Some of you may be aware that for the last 9 months or so we have been doing some initial exploratory research into the environmental sustainability of teaching & learning through the GECKO project. The project report of our findings is in its final draft and will be made available soon, but I was interested to read about a new study recently carried out for the computer security company McAfee. According to their research team ICF, there are some 62 trillion spam emails sent each year, wasting 33 billion kilo watt-hours (KWh) of power. Most of the energy is wasted at our computer, as we sift and delete messages, searching for the genuine ones!
These are just some of the findings from the report:
- Spam filtering can reduce the energy wasted by up to 75 percent
- Spam filtering is the global equivalent of taking 3.1 million cars off the road
- The environmental impact of the spam generated in a year is the equivalent to driving around the earth 1.6 million times
- The annual energy used to transmit, process and filter spam is equivalent to the electricity used in 2.4 million homes
The study looked at the energy expended to create, store, view and filter spam across 11 countries, including Australia, Brazil, Canada, China, France, Germany, Japan, India, Mexico, Spain, the United States and the United Kingdom. The study calculated the average greenhouse gas emission associated with a single spam message at 0.3 grams of CO2.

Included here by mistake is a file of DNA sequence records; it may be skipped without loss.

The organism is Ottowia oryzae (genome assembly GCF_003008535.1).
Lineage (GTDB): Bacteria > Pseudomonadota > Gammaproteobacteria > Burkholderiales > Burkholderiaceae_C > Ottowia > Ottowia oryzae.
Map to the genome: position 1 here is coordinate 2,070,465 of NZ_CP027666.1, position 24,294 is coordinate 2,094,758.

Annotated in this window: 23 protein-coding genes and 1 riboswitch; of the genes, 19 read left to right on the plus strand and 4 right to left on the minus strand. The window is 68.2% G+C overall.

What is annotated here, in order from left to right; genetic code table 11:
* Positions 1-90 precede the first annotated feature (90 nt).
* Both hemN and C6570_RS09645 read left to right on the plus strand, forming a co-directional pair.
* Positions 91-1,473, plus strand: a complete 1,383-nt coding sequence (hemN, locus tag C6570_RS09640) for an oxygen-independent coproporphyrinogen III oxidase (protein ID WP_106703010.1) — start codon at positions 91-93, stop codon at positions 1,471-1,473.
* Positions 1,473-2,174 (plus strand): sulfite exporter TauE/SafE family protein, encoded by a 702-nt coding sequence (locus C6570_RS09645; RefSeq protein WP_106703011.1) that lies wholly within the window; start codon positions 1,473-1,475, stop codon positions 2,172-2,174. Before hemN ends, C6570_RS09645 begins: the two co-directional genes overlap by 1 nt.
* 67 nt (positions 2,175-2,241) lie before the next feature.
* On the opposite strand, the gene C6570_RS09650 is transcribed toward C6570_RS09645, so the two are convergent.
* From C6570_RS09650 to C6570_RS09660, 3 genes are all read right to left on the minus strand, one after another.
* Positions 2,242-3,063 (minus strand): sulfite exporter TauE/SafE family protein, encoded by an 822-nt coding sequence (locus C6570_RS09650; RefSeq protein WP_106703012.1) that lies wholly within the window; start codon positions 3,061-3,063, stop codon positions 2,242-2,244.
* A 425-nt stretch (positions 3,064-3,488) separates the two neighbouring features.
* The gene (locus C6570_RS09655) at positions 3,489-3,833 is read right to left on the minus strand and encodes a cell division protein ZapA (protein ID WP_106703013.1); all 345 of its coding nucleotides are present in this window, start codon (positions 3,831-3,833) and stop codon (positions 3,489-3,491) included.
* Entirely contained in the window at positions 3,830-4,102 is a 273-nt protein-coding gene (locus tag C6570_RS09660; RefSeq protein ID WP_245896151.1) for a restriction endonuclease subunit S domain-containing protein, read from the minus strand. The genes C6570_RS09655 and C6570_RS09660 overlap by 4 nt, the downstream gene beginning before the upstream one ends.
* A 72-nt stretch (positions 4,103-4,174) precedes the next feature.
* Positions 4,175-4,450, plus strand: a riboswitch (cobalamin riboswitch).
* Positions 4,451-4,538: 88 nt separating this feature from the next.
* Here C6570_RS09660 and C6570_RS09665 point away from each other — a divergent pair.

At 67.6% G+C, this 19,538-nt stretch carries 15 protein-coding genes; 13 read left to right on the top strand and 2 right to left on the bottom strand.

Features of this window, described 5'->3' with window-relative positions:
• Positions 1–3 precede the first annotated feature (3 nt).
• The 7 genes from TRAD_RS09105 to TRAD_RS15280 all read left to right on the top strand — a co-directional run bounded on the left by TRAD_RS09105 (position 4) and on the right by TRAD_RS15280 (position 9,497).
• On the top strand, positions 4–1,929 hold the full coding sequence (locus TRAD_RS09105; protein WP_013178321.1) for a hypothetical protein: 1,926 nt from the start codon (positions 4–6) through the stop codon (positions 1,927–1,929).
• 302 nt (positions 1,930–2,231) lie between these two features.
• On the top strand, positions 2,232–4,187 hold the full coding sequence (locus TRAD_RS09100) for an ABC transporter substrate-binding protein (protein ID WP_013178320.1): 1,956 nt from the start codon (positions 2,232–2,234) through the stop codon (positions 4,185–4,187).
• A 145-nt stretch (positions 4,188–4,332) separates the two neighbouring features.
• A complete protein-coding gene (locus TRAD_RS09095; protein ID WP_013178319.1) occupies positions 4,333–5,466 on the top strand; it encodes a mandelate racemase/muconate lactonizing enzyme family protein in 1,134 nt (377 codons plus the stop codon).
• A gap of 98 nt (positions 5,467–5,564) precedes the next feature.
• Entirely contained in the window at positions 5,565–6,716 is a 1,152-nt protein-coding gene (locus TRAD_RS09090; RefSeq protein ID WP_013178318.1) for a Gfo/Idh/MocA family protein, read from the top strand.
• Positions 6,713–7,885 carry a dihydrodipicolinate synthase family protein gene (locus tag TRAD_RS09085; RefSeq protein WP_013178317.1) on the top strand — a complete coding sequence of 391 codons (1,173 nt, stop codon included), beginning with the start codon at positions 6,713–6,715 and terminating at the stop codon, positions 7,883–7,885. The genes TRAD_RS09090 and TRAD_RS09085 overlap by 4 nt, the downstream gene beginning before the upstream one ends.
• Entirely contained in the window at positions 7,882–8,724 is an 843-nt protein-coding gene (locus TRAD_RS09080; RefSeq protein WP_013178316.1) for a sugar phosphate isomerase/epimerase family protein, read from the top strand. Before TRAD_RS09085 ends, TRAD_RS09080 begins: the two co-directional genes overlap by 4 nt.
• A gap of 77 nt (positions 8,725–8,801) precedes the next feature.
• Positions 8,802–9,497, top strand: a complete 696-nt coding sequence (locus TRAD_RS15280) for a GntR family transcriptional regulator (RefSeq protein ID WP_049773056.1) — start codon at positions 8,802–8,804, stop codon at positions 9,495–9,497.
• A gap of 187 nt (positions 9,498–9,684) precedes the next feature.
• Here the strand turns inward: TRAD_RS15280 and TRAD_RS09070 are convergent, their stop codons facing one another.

“We’ve been talking about spam for a long while, and we wanted to bring a quantifiable environmental impact,” said David Marcus, Security Research and Communications Manager at McAfee. He then went on to say, “Spam is bad for the environment as well as for your productivity.”
The report is clearly aimed at providing another reason for adopting McAfee spam filtering products but could also provide more ammunition for those of us wanting to take action against spam and improve the environment at the same time. I understand how hard it is to calculate accurately the carbon emissions of various environmental parameters and the numerous variables within each one. However, if we put aside any doubts about the accuracy of the study for one moment and focus on the issue here, which is raising our awareness of our actions on the environment, then I do not think that is such a bad thing!
Keeper of the Media Zoo